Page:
(NewsNation) — The U.S. Navy on Wednesday sailed a destroyer close to China-controlled islands in the South China Sea in what Washington said was a patrol aimed at asserting freedom of navigation through the strategic seaway.
The guided-missile destroyer USS Benfold sailed past the Paracel Islands and continued thereafter with operations in the South China Sea.
The operation “upheld the rights, freedoms, and lawful uses of the sea,” the 7th Fleet said in a news release.
In response to the Benfold’s passage, China’s Southern Theater Command tracked the vessel’s movements and ordered it to leave the area, and said the U.S. is a “security risk maker in the South China Sea” adding the U.S. military has ‘seriously violated China’s sovereignty and security.
“Our troops in the military area are on high alert at all times to safeguard national sovereignty, security, and peace and stability in the South China Sea,” the ministry said.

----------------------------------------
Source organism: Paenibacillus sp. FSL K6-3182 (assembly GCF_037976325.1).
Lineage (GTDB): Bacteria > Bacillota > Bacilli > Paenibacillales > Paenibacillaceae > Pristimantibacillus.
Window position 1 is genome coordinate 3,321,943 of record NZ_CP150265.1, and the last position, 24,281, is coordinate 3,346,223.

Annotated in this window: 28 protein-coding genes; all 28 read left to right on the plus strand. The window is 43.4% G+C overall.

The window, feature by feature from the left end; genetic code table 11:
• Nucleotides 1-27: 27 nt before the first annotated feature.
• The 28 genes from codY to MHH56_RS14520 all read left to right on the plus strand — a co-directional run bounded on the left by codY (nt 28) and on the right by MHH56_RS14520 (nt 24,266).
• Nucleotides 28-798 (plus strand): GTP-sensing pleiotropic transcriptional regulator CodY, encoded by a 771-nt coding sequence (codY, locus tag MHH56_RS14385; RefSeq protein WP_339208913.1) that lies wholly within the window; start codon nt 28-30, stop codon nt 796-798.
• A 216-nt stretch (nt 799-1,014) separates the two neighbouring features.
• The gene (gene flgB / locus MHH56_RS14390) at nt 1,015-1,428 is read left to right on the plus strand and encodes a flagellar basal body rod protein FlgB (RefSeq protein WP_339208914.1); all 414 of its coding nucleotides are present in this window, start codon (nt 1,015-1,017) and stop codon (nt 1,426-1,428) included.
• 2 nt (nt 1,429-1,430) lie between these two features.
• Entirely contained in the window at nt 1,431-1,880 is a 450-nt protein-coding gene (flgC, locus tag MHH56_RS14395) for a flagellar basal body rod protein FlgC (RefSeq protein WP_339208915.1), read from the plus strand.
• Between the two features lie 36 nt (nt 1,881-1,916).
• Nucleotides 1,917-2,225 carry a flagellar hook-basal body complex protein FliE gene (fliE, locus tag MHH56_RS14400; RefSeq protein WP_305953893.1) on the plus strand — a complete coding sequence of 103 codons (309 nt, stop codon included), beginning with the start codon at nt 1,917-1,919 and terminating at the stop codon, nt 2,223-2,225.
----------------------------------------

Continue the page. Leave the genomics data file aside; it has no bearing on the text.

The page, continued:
So, who’s right here — did the USS Benfold have the right to be there, or was this Chinese territory?
Leland Vittert, host of NewsNation’s “On Balance with Leland Vittert,” says it depends on who you ask, as China has created islands out of essentially nothing to be able to claim it as land to be able to claim parts of the South China Sea around them as their territory.
“Imagine if you’re at home right now looking outside at your sidewalk, and your neighbor starts building into the sidewalk out front of his house, and he puts up a couple of forts, and then he puts up a barbed wire, and then he puts up a checkpoint on and on and on. You’d say that sidewalk is rightfully for everyone to use to be able to walk to the store, my kids to walk to school, or whatever it is. And if the neighbor keeps putting up these obstructions, I’m gonna keep walking on the sidewalk to prove that it is indeed everybody’s land to walk across. That’s essentially what the United States is doing here, is they’re saying to the Chinese, you can build whatever you want on the sides of the sidewalk, you can claim the sidewalk is your own territory, but it’s not. It’s the community’s territory. It’s the world’s territory, if you will,” Vittert explained.